Pixel Perfect : The digital studio demystified
Digital photography's raw deal
By Lori Grunin
Senior editor, CNET Reviews
June 3, 2005
I've been toddling along, discussing methods for organizing and otherwise herding the various media types--both digital and analog--that bedevil us. And whaddaya know: one of those devilish little buggers has found itself in the center of a storm of controversy. OK, maybe not a storm, but certainly a noisy cocktail party. Who ever thought that people would get worked up over a file format? Raw files have certainly become a critical staple of digital photography, but I suspect the more far-reaching issue is user frustration over the endless hassle of keeping up with the rapid changes in archiving technologies. But I'll get to that later. First, the boring facts.
Our story begins in the gruesome innards of the OS file system. An image file bit stream, the actual binary encoding, is generally composed of several parts. The two key parts that concern us are the raster data, the pixel coordinates and color values that define a picture; and the metadata, which can be as simple as a version number for the format or as complex as a history list of transformations plus the settings of the camera when you shot the picture or essential parameters for decompressing a compressed bit stream. A third component of the file is the header, which provides the info necessary for the file system to recognize the appropriate applications for opening the file. For formats with complex metadata, correctly rendering the image for the screen, a printer, or other output device requires complex software that understands how to read and apply the metadata.
Raw files have very complex metadata, because the raster data in them is so...well, raw. It's the image straight off the sensor, without any noise reduction, sharpening, color-space transformations, gamma correction, and so on. You likely wouldn't recognize the raster as even remotely resembling the photograph you shot. But its utter formlessness is why we like it so much: instead of applying all these transformations in the camera, with its relatively underpowered hardware and constrained algorithms, you can use a powerful computer with sophisticated algorithms to work interactively and nondestructively.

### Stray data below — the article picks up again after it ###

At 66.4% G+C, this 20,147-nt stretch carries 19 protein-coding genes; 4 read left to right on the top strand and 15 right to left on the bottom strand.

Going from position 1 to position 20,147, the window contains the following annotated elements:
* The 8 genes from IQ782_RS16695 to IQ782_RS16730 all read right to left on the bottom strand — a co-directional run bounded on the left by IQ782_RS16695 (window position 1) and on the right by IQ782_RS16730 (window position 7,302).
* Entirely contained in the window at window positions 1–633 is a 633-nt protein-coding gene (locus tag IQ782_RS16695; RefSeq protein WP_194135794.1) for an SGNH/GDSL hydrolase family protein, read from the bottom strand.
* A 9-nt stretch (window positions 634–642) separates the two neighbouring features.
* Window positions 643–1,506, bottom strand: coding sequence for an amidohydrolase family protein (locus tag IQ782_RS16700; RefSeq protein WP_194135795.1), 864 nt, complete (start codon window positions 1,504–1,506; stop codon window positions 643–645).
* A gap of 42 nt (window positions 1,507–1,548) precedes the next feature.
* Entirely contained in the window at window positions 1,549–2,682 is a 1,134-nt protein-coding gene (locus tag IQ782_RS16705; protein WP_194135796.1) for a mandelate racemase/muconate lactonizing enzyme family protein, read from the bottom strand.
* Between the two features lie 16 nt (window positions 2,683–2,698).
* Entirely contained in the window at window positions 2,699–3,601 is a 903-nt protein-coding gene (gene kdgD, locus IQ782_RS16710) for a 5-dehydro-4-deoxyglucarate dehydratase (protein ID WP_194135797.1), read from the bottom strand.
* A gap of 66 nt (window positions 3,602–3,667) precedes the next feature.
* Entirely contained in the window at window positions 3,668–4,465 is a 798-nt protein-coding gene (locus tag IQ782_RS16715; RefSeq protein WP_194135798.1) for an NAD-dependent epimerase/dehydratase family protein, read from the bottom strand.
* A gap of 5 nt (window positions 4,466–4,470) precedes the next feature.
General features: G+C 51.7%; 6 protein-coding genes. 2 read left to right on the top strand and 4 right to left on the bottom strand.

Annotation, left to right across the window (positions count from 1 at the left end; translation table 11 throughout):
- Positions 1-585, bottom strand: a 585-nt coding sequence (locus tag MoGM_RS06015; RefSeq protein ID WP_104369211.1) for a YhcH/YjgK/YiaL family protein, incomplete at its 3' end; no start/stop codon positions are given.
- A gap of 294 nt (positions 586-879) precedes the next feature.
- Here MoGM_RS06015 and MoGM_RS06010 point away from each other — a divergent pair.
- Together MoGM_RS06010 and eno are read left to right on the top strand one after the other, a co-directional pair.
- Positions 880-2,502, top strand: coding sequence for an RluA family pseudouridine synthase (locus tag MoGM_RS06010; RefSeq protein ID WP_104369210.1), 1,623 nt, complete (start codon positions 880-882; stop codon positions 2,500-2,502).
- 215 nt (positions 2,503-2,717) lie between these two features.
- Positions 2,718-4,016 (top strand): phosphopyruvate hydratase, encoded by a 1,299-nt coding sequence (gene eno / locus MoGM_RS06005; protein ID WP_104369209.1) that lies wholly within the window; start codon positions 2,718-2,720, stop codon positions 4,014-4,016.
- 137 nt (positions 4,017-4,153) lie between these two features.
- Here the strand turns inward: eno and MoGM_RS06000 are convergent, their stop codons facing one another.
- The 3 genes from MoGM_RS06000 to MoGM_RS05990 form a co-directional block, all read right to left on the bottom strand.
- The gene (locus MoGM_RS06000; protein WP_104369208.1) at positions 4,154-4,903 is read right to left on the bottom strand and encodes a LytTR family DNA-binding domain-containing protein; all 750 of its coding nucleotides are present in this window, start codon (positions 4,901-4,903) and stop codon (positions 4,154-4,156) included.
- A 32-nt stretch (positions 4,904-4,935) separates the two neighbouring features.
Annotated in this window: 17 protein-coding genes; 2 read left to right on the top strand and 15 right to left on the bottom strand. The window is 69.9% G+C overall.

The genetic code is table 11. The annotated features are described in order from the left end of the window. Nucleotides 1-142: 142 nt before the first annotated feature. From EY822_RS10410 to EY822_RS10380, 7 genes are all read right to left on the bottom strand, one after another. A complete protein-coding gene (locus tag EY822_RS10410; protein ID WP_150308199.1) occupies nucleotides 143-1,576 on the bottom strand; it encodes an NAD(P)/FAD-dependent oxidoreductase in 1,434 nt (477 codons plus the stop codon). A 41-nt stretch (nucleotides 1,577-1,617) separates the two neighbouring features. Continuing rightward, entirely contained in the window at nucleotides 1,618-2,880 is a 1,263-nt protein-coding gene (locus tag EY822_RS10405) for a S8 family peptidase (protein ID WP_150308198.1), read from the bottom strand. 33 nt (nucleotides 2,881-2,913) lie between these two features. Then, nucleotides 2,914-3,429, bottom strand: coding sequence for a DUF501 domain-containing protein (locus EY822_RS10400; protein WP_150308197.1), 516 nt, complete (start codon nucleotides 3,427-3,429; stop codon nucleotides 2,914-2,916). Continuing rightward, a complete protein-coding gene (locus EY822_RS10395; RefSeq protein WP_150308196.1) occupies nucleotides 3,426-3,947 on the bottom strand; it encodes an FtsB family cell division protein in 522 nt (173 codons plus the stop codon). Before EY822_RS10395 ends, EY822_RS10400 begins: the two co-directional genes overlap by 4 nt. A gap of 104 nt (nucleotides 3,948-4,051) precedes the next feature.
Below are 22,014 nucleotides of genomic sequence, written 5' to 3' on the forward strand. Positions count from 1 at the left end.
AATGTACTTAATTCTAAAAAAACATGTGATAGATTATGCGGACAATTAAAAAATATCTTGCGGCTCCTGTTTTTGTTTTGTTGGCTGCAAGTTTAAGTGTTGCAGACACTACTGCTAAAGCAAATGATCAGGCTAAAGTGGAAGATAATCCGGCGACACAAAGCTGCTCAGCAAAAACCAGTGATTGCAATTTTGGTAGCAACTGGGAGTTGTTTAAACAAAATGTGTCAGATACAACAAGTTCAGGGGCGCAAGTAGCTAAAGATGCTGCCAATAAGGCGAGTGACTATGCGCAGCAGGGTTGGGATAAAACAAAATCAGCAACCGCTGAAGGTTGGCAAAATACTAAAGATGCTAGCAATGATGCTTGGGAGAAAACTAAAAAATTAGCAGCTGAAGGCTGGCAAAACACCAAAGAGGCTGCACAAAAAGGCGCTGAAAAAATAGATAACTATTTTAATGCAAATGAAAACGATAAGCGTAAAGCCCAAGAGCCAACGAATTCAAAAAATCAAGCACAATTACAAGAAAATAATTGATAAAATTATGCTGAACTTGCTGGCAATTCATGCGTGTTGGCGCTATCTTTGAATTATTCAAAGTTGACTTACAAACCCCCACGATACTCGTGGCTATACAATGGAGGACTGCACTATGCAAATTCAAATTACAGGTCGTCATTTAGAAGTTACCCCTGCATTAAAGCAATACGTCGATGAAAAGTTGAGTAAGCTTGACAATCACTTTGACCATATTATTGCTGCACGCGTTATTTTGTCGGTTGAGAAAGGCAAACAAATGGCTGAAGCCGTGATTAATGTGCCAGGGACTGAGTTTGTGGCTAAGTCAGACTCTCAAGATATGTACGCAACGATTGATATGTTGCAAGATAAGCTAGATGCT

Because the raw data and the types of voodoo the camera manufacturer performs on it reveals important information about the inner workings of the camera (which used to be called trade secrets but now travel with lawyers as intellectual property), raw-file formats have traditionally been proprietary. As a result, you generally had to use whatever utility the vendor supplied, no matter how agonizingly slow or obtuse, to work with your images. More recently, manufacturers have begun to supply software developers with an API (application programming interface) that allows them to use the camera manufacturers' algorithms without ever seeing what's going on in the raw black box but providing the user with a standard interface for working with all the different formats. Of course, proprietary is relative: many third-party developers happily reverse engineer the file formats and build their own tools.
DNG, dong, Adobe calling
As with proprietary hardware, people worry that one day their software and the associated files will become inaccessible. It's not a critical worry when you're talking about a paper you wrote in college 20 years ago, but when it's photographs--either your memories or your livelihood--you get a bit more emotional. As a potential solution, Adobe introduced the Digital Negative (DNG) format, a raw enhancement that separates the metadata into two types: common and proprietary. Thus, software that supports the DNG specification can open and render any manufacturer's raw file, but the manufacturer can pass through any custom info it wants for use by its own raw-processing utility. And because DNG is an extension of the latest version of the TIFF format--one of the longest-lived, most documented bitmap formats around--it theoretically shouldn't take much effort to implement. TIFF was the obvious choice for one other reason: it's the only standard file format with support for color depths beyond 24-bit, which is essential for raw and high dynamic range imaging. Adobe topped off the attraction by guaranteeing that there would always be software available to read DNG files.